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A screening programme designed to identify cases of Major Depressive Disorder (MDD) in patients attending a Regional Cancer Centre outpatient department was established. It comprised two stages: (1) The Hospital Anxiety and Depression Scale (HADS) self-rating questionnaire administered by a touch-screen computer; (2) we interviewed patients with high scores on the HADS (15 or more total score) over the telephone using the depression section of the Structured Clinical Interview for DSMIV (SCID). A large consecutive sample (5613) of oncology clinic attenders was screened, and practical difficulties in the screening process were identified. The estimated prevalence of major depressive disorder (MDD) in the sample surveyed was approximately 8% (7.8%; 95% confidence intervals 6.9-8.5%). We assessed a consecutive series of 150 patients identified as having MDD to determine how many had received evidence-based treatment for MDD. Only half had discussed their low mood with their general practitioner, only one-third had been prescribed any antidepressant medication, and very few had taken a therapeutic dose for an adequate period. Very few had received psychological treatment or had been referred to mental health services. Most were receiving no potentially effective therapy.British Journal of Cancer (2004) 90, 314-320. doi:10.1038/sj.bjc.6601578 www.bjcancer.com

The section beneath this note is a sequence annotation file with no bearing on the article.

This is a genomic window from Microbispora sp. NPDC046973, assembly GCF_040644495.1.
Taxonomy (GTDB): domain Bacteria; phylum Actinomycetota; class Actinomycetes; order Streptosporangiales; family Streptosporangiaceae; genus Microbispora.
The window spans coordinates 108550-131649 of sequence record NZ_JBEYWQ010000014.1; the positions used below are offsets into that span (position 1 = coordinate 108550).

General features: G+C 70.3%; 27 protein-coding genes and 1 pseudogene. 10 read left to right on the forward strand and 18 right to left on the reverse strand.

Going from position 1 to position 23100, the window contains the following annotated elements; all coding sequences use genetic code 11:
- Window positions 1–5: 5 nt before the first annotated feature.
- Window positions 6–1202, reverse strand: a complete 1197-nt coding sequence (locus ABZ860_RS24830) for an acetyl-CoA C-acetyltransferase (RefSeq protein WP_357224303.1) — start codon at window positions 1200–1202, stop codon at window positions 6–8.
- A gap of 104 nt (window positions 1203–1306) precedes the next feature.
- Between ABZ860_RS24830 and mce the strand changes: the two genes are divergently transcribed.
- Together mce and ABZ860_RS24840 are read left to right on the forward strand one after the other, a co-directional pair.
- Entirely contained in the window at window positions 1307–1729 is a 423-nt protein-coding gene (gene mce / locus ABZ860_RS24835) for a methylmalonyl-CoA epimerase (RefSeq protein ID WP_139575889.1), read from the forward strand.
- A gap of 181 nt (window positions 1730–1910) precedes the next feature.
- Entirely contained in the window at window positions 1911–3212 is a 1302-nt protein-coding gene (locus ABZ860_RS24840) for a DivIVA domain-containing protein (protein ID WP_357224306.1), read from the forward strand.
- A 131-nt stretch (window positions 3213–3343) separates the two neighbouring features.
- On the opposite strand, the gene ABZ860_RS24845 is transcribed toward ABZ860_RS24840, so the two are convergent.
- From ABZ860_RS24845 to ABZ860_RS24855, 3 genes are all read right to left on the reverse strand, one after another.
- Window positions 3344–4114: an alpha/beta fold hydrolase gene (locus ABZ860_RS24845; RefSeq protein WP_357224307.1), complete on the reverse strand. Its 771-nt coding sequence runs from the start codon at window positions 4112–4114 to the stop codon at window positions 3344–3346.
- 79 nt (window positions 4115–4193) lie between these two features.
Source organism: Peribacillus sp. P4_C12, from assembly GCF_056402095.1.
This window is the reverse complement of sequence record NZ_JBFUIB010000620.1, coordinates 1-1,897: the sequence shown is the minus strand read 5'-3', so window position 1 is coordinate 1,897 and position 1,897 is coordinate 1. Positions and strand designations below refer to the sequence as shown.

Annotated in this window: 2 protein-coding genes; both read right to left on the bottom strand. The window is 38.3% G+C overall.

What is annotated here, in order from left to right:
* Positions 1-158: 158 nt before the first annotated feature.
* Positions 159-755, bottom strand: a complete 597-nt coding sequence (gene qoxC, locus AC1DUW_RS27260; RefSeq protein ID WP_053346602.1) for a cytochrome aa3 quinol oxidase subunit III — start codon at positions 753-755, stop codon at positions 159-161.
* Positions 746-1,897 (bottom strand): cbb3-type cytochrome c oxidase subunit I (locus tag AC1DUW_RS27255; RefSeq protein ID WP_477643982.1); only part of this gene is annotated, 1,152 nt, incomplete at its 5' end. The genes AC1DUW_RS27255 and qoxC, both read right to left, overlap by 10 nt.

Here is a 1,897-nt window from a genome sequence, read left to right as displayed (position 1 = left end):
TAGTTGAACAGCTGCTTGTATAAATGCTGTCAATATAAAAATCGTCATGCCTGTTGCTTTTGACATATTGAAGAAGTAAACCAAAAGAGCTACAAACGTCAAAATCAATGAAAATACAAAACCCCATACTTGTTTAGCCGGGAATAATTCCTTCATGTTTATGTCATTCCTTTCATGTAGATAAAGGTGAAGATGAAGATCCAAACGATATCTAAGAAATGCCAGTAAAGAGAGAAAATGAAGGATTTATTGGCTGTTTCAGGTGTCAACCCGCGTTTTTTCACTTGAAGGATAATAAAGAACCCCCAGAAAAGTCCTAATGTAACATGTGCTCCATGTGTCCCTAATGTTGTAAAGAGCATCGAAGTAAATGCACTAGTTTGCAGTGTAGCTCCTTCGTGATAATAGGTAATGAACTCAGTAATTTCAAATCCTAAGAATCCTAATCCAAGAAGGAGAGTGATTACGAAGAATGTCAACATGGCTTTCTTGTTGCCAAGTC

Type

Journal article

Journal

Br J Cancer

Publication Date

26/01/2004

Volume

90

Pages

314 - 320

Keywords

cancer, depression, prevalence, screening